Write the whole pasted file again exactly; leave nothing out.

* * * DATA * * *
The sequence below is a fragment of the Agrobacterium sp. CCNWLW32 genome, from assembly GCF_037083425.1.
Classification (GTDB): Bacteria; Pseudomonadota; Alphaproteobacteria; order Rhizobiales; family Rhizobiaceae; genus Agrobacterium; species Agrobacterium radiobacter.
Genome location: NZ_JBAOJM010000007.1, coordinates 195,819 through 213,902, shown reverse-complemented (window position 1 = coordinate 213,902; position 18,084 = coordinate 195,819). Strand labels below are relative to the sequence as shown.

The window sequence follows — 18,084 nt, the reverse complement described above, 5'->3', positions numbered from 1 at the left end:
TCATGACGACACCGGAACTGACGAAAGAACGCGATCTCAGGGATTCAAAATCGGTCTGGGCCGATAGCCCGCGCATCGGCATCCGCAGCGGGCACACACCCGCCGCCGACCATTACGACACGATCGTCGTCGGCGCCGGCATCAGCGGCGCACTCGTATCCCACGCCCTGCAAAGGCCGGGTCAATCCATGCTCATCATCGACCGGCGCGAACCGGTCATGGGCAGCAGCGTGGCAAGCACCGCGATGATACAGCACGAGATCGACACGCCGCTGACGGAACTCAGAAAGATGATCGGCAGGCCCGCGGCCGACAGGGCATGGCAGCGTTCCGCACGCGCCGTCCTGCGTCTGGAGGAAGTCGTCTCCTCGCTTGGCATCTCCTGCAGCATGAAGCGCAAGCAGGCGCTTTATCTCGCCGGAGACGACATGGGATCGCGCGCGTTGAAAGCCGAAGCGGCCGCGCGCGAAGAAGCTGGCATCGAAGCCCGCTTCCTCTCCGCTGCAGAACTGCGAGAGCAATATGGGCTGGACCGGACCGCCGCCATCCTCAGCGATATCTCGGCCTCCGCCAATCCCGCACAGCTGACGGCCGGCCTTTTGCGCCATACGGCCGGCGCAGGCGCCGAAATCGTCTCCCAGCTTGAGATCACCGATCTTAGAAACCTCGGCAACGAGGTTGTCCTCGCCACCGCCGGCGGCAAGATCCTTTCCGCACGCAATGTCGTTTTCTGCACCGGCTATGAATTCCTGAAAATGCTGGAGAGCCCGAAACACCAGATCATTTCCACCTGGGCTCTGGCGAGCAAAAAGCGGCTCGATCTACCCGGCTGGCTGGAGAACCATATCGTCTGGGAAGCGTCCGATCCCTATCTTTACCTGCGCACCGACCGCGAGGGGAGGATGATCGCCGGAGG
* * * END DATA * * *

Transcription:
The sequence below is a fragment of the Agrobacterium sp. CCNWLW32 genome, from assembly GCF_037083425.1.
Classification (GTDB): Bacteria; Pseudomonadota; Alphaproteobacteria; order Rhizobiales; family Rhizobiaceae; genus Agrobacterium; species Agrobacterium radiobacter.
Genome location: NZ_JBAOJM010000007.1, coordinates 195,819 through 213,902, shown reverse-complemented (window position 1 = coordinate 213,902; position 18,084 = coordinate 195,819). Strand labels below are relative to the sequence as shown.

The window sequence follows — 18,084 nt, the reverse complement described above, 5'->3', positions numbered from 1 at the left end:
TCATGACGACACCGGAACTGACGAAAGAACGCGATCTCAGGGATTCAAAATCGGTCTGGGCCGATAGCCCGCGCATCGGCATCCGCAGCGGGCACACACCCGCCGCCGACCATTACGACACGATCGTCGTCGGCGCCGGCATCAGCGGCGCACTCGTATCCCACGCCCTGCAAAGGCCGGGTCAATCCATGCTCATCATCGACCGGCGCGAACCGGTCATGGGCAGCAGCGTGGCAAGCACCGCGATGATACAGCACGAGATCGACACGCCGCTGACGGAACTCAGAAAGATGATCGGCAGGCCCGCGGCCGACAGGGCATGGCAGCGTTCCGCACGCGCCGTCCTGCGTCTGGAGGAAGTCGTCTCCTCGCTTGGCATCTCCTGCAGCATGAAGCGCAAGCAGGCGCTTTATCTCGCCGGAGACGACATGGGATCGCGCGCGTTGAAAGCCGAAGCGGCCGCGCGCGAAGAAGCTGGCATCGAAGCCCGCTTCCTCTCCGCTGCAGAACTGCGAGAGCAATATGGGCTGGACCGGACCGCCGCCATCCTCAGCGATATCTCGGCCTCCGCCAATCCCGCACAGCTGACGGCCGGCCTTTTGCGCCATACGGCCGGCGCAGGCGCCGAAATCGTCTCCCAGCTTGAGATCACCGATCTTAGAAACCTCGGCAACGAGGTTGTCCTCGCCACCGCCGGCGGCAAGATCCTTTCCGCACGCAATGTCGTTTTCTGCACCGGCTATGAATTCCTGAAAATGCTGGAGAGCCCGAAACACCAGATCATTTCCACCTGGGCTCTGGCGAGCAAAAAGCGGCTCGATCTACCCGGCTGGCTGGAGAACCATATCGTCTGGGAAGCGTCCGATCCCTATCTTTACCTGCGCACCGACCGCGAGGGGAGGATGATCGCCGGAGG